Endiva

| February 17, 2005 | 2 Comments
  • 2 Comments

What do you do when you mistakenly order 4.14 lbs of endive from Safeway.com and they deliver it? Experiment. It’s like what happened when I mistakenly ordered over 3 lbs of carrots.

I seem to do this a lot, but I maintain it’s not my fault — it’s the stupid, low-tech, frames-happy Safeway.com website that doesn’t exactly tell me how much I’m getting. Once I made the mistake of ordering 1 endive and they delivered a plastic baggie with a single leaf in it. You might ask why I bother with ordering groceries from a website at all, but then we’d have to get into how I’m saving the environment by not having a car, and MUNI fares going up while MUNI routes are getting cut and, well, that way madness lies.

ANYWAY. 5 lbs of endive.

Last night I used them in a beet salad with candied pecans, blue cheese, and a nice port wine vinaigrette. It was…fine. But it wasn’t blowing my clogs off. So, as I lay in bed a few unsatisfied hours later, I started thinking about what else I could do with the 6 lbs of endive and lo if I didn’t have to restrain myself from dashing to the kitchen to start inventing right then and there. To my husband’s relief, I managed to restrain myself until tonight. As soon as I got home, I cranked the oven up to 475 degrees and started quartering my endive lengthwise. Next, I tossed the pieces with salt, pepper, and olive oil and shoved them in the oven. Until our smoke alarm went off. Have no fear — it always goes off. It seems to have a very low tolerance for my experiments.

About 30 minutes later I pulled out my 7 lbs of roasted endive and dug in. And then I burned my tongue, so I thought it was a good idea to wait.

Meh.

See, I had such amazing success with the roasted cauliflower that I figured any roasted vegetable would bring me to that same state of caramelized nirvana. Sadly, that was not to be with my 8 lbs of endive. I mean, they were okay, but they were kind of soggy and a touch more bitter than I was expecting. I could’ve tossed them with a nut vinaigrette but I just didn’t feel like it. I really wanted them to be perfect out of the oven. I salvaged the evening by putting another experiment into effect: spreading individual leaves with Gorgonzola dolce and drizzling with chestnut honey.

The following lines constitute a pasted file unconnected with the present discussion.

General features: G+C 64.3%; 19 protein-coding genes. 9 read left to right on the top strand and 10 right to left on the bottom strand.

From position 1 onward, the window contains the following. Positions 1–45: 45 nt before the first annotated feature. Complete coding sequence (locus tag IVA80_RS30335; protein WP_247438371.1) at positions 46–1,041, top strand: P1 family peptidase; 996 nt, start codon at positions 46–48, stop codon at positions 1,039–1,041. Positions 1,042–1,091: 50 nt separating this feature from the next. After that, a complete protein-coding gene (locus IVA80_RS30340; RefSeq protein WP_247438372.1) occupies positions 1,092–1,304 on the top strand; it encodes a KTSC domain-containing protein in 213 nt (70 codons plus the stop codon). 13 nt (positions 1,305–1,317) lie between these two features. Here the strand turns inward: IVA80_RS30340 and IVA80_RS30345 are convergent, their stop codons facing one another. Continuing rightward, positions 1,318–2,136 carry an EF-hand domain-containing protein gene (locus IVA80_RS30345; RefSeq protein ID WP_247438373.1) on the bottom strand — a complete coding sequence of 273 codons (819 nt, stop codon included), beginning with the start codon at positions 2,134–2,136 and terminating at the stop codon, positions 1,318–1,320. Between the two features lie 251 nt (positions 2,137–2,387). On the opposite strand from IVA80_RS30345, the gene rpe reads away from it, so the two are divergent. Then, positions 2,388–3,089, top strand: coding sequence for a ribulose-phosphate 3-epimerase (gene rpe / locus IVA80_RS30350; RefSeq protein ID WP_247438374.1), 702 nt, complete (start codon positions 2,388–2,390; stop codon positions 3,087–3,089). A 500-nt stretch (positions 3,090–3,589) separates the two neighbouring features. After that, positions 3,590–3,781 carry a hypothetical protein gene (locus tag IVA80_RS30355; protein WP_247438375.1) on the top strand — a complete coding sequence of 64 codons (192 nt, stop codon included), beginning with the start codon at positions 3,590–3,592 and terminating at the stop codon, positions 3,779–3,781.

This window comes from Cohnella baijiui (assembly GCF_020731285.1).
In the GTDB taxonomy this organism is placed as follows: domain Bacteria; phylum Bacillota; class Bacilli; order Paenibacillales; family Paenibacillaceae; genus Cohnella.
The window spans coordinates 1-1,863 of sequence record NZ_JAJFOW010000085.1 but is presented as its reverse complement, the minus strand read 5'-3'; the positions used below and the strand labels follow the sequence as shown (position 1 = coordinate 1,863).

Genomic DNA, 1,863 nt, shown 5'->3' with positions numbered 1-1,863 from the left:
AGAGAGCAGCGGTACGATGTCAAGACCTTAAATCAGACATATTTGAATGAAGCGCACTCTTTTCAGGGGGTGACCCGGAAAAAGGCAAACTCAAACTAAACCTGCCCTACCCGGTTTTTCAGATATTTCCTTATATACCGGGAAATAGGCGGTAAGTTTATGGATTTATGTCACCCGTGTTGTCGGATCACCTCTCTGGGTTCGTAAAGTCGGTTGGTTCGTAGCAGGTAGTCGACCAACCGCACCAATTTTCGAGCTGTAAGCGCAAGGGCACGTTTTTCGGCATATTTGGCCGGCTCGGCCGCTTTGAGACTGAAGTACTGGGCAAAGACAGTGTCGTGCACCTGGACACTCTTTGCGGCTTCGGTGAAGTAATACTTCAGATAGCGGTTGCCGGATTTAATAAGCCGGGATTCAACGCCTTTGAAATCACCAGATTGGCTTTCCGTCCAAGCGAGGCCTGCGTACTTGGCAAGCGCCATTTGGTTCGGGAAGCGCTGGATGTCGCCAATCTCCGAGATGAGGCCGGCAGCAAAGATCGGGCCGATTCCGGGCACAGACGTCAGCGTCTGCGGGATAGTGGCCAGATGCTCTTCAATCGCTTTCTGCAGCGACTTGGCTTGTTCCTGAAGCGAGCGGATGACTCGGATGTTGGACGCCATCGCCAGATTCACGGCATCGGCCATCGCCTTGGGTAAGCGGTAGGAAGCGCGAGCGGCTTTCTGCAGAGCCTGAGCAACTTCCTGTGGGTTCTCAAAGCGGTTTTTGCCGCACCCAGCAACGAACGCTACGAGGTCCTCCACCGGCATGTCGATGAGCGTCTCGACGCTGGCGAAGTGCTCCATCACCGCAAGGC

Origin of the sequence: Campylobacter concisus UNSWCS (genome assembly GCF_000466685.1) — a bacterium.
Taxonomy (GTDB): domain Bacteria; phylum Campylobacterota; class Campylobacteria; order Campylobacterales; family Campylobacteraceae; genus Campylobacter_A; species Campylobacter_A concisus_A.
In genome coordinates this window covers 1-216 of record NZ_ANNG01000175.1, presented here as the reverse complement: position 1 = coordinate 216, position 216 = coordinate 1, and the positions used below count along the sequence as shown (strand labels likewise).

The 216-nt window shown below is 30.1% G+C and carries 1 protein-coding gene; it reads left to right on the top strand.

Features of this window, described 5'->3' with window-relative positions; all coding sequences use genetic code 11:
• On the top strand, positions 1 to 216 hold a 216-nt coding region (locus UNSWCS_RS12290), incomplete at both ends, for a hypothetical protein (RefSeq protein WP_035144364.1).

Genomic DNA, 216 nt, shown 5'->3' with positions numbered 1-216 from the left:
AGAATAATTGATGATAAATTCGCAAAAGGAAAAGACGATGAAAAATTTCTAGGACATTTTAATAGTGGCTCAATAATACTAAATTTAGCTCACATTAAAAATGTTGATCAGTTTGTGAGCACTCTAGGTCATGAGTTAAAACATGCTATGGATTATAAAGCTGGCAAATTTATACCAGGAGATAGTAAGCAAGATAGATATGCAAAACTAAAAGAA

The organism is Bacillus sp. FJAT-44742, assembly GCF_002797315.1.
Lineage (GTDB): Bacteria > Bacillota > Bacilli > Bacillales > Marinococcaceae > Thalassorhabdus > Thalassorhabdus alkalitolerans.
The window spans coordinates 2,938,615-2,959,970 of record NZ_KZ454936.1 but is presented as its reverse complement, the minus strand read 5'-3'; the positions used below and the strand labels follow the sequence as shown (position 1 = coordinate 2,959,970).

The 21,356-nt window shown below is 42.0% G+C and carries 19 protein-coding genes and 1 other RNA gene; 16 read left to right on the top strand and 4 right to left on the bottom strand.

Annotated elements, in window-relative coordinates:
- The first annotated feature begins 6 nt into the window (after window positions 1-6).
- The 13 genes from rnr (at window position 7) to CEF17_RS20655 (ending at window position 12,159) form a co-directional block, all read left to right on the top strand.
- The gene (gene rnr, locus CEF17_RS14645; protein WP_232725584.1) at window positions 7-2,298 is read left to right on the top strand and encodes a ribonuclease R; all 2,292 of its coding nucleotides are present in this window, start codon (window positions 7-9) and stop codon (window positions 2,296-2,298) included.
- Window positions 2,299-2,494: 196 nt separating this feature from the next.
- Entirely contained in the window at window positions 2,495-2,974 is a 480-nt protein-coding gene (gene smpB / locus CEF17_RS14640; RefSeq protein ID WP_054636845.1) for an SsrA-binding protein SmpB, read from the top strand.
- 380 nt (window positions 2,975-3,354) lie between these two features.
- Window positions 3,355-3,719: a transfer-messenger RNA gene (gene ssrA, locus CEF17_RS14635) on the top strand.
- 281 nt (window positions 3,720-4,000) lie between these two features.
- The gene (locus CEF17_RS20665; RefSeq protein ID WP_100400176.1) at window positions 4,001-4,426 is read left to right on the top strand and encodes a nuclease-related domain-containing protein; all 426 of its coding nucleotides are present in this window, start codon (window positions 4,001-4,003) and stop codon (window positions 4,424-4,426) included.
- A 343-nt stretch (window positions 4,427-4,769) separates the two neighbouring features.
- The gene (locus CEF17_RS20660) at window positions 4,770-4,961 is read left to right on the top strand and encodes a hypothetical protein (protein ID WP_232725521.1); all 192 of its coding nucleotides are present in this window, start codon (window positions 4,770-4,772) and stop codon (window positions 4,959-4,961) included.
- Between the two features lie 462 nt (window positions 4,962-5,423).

It was a chicory dessert.

And that’s what you do with 10 lbs of endive.

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Category: Bay Area Bites Food + Drink

About the Author ()

A former picky eater, Stephanie V.W. Lucianovic is a writer, editor, and lapsed cheesemonger in the San Francisco Bay Area. A culinary school grad with an English lit degree, she has written for CNN.com, MSNBC.com, Popular Science, The New York Times, The Washington Post, and The Boston Globe. Additionally, she has been writing for KQED's Bay Area Bites since its inception and is the website editor for KQED's Emmy-award winning show "Check, Please! Bay Area." Stephanie was an original recapper at Television Without Pity and worked on a line of cookbooks for William-Sonoma as well as in the back kitchen of a Jacques Pépin cooking show. Her first book, SUFFERING SUCCOTASH: A Picky Eater's Quest To Understand Why We Hate the Foods We Hate (Perigee Books, 2012) is a non-fiction narrative and a heartfelt and humorous exposé on the inner lives of picky eaters that Scientific American called "hilarious" and "the perfect popular science book for a reader that doesn't think he or she wants to read a popular science book." Stephanie lives in Menlo Park with her husband, three-year-old son, assorted cats, and has been blogging at The Grub Report for over a decade. Follow her on Twitter at @grubreport
  • Amy Sherman

    I never tried roasting them, they are so juicy to begin with, I can see where they might turn soggy.

    They are excellent sauteed then braised though–they soften up and the flavor and textures concentrate. Slice them in half lengthwise and cook until brown in butter then add some chicken broth and cook another 10 minutes or so.

  • Stephanie V.W. Lucianovic

    Oh, I’ve both sauteed and braised the little suckers, I was just hoping for an easy, no frills, no futzing on my part, roast. Ah, well — that’s why I love to experiment.